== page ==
My grandpa, who is known in my family as GBob (short for Grandpa Bob, a term I coined at 12 years old) is my best friend. GBob has worked many jobs during his life from accountant to used car salesman and woodworker- but objectively his most important job was teaching me to bake bread.
From a young age, I remember spending time with him in the kitchen. He taught me how to make sour dough, NY style bagels, and of course his famous challah. One summer, when I went to Charlotte to stay with my grandparents, we spent more Sunday mornings baking together than I can count. It was an opportunity to bond over sour dough starter and challah braids and it instilled in me a love for baking.
During our Sunday morning festivities he would make exclamations in Yiddish when something didn’t work out the way he wanted and through this I learned many old stories about my grandparents lives growing up in their Ohio Jewish community.
One of my favorite stories he tells is about his first summer at Jewish summer camp. He describes the summer as two months of building fire pits and walking around with a box of Cheerios at all times. GBob has always been an extremely picky eater; hence the need to make his own bagels so he has something to eat. As you probably can imagine, picky eaters and summer camp don’t get along very well and GBob says that he subsided off of mustard sugar sandwiches- the three things on the table between meals.
At 17, when I found out I had celiac disease, our Sunday morning baking sessions became a thing of the past. I could no longer touch gluten and baking bread just reminded me of what I could no longer have. For the last 6 years, I told myself that bread was off limits- no good. I sat through Shabbat meals watching everyone enjoy delicious challah and ate crumbly gluten free cookies while my family enjoyed delicious homemade Mandel bread.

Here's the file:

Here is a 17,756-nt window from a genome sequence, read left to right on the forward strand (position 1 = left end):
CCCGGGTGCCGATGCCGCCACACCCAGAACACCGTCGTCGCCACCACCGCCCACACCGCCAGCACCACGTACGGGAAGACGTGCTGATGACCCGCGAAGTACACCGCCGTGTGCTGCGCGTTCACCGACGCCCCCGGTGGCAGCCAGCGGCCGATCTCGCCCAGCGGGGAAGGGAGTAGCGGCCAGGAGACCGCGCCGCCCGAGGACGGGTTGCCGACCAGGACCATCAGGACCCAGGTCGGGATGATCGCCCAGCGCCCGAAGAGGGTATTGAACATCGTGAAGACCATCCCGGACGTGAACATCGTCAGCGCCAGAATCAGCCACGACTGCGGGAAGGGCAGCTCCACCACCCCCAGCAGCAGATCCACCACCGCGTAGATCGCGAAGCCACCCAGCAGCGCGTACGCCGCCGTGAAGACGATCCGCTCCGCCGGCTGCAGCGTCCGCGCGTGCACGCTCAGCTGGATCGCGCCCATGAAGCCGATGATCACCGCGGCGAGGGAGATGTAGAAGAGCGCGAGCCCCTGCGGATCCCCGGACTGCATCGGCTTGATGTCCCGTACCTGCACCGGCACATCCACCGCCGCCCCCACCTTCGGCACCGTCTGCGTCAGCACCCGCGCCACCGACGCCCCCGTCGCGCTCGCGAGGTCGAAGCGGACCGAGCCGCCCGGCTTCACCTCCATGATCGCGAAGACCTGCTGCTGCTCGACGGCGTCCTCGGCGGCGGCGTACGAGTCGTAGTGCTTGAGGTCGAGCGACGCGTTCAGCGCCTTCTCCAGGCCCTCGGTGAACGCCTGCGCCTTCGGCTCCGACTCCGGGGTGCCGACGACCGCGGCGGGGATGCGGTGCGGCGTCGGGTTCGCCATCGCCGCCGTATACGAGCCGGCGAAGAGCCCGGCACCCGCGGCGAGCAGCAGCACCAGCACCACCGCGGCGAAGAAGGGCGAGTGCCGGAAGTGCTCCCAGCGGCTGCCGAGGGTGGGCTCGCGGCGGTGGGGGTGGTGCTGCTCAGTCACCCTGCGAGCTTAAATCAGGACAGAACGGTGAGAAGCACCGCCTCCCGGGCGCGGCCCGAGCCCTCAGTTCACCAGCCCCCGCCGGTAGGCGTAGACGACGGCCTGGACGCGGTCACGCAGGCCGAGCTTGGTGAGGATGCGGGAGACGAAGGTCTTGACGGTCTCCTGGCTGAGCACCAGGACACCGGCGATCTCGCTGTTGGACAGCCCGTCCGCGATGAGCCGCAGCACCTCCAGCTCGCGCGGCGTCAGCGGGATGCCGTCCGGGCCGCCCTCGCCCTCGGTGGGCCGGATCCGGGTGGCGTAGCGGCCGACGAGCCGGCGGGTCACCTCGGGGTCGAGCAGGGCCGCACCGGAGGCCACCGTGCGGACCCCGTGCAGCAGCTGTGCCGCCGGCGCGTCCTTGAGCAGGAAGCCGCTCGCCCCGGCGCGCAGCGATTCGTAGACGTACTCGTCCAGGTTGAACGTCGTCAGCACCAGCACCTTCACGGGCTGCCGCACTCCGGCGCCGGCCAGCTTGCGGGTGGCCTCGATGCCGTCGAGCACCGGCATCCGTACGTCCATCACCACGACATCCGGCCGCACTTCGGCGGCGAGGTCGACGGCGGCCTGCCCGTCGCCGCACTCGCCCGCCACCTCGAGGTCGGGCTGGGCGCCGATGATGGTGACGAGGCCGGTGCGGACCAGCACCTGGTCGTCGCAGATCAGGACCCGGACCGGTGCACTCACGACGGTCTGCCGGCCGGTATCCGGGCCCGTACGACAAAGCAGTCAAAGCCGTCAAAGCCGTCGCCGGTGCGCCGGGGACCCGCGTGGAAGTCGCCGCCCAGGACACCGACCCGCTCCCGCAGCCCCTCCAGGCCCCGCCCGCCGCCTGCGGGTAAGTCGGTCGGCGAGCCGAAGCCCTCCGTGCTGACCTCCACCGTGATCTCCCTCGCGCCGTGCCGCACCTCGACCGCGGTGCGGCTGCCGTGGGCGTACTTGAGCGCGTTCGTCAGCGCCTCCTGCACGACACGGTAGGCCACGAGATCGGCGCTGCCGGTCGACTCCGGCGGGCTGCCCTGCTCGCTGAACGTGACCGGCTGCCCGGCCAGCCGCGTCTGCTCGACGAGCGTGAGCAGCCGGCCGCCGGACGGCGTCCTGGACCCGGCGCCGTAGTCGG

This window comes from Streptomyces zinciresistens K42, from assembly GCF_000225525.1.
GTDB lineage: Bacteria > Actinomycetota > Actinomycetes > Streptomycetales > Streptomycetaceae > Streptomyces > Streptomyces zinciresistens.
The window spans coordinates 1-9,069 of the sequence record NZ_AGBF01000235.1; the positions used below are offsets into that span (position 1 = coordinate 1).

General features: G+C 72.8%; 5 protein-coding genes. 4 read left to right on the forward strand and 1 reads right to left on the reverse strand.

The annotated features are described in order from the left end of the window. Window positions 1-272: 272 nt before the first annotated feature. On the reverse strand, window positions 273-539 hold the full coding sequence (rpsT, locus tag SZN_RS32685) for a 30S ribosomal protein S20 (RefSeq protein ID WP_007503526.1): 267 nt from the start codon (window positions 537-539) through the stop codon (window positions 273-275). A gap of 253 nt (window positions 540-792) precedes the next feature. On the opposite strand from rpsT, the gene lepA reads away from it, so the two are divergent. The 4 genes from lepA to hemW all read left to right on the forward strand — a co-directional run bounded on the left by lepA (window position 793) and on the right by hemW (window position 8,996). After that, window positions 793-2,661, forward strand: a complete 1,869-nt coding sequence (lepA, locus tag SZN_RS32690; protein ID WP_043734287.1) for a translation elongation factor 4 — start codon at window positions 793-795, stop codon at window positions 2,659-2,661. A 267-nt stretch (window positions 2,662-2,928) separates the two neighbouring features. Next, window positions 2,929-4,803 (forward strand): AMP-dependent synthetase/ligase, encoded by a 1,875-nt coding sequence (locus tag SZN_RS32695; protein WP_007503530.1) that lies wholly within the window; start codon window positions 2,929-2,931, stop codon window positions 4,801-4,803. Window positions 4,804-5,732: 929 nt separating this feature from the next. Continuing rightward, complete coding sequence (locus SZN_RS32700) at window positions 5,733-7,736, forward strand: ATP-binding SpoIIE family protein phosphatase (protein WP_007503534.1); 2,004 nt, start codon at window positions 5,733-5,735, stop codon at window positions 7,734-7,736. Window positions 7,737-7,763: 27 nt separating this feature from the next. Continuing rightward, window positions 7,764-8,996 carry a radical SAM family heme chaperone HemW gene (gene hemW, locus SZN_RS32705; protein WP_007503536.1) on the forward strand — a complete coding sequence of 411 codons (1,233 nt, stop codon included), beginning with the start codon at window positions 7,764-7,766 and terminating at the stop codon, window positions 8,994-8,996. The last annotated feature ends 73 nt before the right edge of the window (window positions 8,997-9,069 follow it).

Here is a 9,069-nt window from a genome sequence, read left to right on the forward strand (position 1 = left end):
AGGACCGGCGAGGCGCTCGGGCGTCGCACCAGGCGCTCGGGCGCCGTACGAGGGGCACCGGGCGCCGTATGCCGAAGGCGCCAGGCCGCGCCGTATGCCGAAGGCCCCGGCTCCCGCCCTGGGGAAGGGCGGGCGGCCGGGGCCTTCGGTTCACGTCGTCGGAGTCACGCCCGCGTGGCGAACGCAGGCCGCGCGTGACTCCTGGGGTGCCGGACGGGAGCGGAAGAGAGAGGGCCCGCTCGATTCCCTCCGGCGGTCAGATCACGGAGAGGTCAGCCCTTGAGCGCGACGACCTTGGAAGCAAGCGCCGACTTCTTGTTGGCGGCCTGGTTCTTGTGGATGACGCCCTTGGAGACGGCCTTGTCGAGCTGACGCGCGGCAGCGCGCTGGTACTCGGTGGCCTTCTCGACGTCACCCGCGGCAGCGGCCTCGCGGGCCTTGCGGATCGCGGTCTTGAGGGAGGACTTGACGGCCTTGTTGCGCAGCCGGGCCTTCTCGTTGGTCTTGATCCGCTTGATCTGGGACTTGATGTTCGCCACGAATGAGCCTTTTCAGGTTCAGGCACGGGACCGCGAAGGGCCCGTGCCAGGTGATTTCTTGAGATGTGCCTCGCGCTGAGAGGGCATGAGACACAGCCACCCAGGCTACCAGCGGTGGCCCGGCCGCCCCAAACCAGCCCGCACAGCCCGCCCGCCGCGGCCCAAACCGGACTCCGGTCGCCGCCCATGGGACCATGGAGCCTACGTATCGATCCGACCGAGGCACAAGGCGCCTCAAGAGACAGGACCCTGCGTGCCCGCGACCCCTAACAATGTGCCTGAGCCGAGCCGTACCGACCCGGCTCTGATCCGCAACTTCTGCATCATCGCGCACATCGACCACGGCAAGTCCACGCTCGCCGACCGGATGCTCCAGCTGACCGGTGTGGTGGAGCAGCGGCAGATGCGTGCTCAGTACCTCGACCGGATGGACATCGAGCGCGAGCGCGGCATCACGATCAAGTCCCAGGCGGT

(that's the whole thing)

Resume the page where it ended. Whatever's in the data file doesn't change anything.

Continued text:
After making Aliyah in August, I found myself missing home and wishing to feel closer to my family from 5,000 miles away. When I thought about the moments I enjoyed most with my family, baking bread with GBob was the first thing that came to mind. About two months ago I decided I was on a mission- to make the best gluten free challah and sour dough.
The best part about getting back into baking bread is that when a loaf goes wrong, I can call GBob and he will help me think of things I could do to make it better the next time. I call him while I’m kneading bread or letting it proof and we talk politics and about his current favorite book (right now it’s Sapeins.) During these calls, I am brought right back to those days in South Carolina making bread dough before going out for our morning run.
It’s hard to go through changes and being diagnosed with celiacs disease has been one of the hardest changes of my life. It makes most Jewish events more difficult- from Shabbat meals to Bagel Brunches and it often leaves me feeling left out of the fun. Admittedly, Jews aren’t so good at the gluten free life style but luckily, I have an awesome GBob who is always happy to help me find ways to make it a little bit easier.